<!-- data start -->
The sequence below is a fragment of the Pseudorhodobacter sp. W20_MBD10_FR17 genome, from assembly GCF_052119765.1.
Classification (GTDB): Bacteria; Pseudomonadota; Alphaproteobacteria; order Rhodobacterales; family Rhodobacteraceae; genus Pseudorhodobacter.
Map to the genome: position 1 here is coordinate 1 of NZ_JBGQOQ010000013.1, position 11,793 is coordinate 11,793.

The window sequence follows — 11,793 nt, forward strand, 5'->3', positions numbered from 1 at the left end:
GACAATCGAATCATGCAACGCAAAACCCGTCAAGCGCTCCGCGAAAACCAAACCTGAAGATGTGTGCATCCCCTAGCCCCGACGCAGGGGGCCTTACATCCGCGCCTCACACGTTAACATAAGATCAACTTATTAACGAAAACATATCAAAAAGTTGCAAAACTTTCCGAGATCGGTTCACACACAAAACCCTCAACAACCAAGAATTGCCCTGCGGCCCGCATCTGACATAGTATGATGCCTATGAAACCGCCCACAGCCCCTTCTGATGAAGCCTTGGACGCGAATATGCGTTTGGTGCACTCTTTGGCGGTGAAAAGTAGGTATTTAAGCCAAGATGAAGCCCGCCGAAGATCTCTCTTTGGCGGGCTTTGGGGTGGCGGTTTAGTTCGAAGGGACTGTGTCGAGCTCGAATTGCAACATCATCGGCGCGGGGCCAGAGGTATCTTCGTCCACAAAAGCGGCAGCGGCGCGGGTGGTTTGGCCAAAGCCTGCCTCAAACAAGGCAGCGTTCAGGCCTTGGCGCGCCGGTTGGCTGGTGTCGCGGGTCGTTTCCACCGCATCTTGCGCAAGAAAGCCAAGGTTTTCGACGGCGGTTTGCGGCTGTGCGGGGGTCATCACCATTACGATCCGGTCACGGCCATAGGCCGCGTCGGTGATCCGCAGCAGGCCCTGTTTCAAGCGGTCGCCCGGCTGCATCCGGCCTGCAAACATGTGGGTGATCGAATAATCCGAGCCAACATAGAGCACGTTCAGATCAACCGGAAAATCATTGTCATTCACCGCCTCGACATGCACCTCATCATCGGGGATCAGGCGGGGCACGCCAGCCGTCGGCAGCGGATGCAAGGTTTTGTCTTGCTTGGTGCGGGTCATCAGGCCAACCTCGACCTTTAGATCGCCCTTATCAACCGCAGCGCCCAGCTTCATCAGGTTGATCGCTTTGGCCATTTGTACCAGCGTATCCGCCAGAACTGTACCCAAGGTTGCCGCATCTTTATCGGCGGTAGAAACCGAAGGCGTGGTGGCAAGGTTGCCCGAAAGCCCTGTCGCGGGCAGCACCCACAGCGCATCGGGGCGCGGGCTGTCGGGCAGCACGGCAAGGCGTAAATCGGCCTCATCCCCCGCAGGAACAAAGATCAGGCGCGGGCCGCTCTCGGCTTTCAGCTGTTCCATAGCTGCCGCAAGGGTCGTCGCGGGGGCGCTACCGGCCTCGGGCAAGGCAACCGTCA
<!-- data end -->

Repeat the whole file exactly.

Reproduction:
The sequence below is a fragment of the Pseudorhodobacter sp. W20_MBD10_FR17 genome, from assembly GCF_052119765.1.
Classification (GTDB): Bacteria; Pseudomonadota; Alphaproteobacteria; order Rhodobacterales; family Rhodobacteraceae; genus Pseudorhodobacter.
Map to the genome: position 1 here is coordinate 1 of NZ_JBGQOQ010000013.1, position 11,793 is coordinate 11,793.

The window sequence follows — 11,793 nt, forward strand, 5'->3', positions numbered from 1 at the left end:
GACAATCGAATCATGCAACGCAAAACCCGTCAAGCGCTCCGCGAAAACCAAACCTGAAGATGTGTGCATCCCCTAGCCCCGACGCAGGGGGCCTTACATCCGCGCCTCACACGTTAACATAAGATCAACTTATTAACGAAAACATATCAAAAAGTTGCAAAACTTTCCGAGATCGGTTCACACACAAAACCCTCAACAACCAAGAATTGCCCTGCGGCCCGCATCTGACATAGTATGATGCCTATGAAACCGCCCACAGCCCCTTCTGATGAAGCCTTGGACGCGAATATGCGTTTGGTGCACTCTTTGGCGGTGAAAAGTAGGTATTTAAGCCAAGATGAAGCCCGCCGAAGATCTCTCTTTGGCGGGCTTTGGGGTGGCGGTTTAGTTCGAAGGGACTGTGTCGAGCTCGAATTGCAACATCATCGGCGCGGGGCCAGAGGTATCTTCGTCCACAAAAGCGGCAGCGGCGCGGGTGGTTTGGCCAAAGCCTGCCTCAAACAAGGCAGCGTTCAGGCCTTGGCGCGCCGGTTGGCTGGTGTCGCGGGTCGTTTCCACCGCATCTTGCGCAAGAAAGCCAAGGTTTTCGACGGCGGTTTGCGGCTGTGCGGGGGTCATCACCATTACGATCCGGTCACGGCCATAGGCCGCGTCGGTGATCCGCAGCAGGCCCTGTTTCAAGCGGTCGCCCGGCTGCATCCGGCCTGCAAACATGTGGGTGATCGAATAATCCGAGCCAACATAGAGCACGTTCAGATCAACCGGAAAATCATTGTCATTCACCGCCTCGACATGCACCTCATCATCGGGGATCAGGCGGGGCACGCCAGCCGTCGGCAGCGGATGCAAGGTTTTGTCTTGCTTGGTGCGGGTCATCAGGCCAACCTCGACCTTTAGATCGCCCTTATCAACCGCAGCGCCCAGCTTCATCAGGTTGATCGCTTTGGCCATTTGTACCAGCGTATCCGCCAGAACTGTACCCAAGGTTGCCGCATCTTTATCGGCGGTAGAAACCGAAGGCGTGGTGGCAAGGTTGCCCGAAAGCCCTGTCGCGGGCAGCACCCACAGCGCATCGGGGCGCGGGCTGTCGGGCAGCACGGCAAGGCGTAAATCGGCCTCATCCCCCGCAGGAACAAAGATCAGGCGCGGGCCGCTCTCGGCTTTCAGCTGTTCCATAGCTGCCGCAAGGGTCGTCGCGGGGGCGCTACCGGCCTCGGGCAAGGCAACCGTCA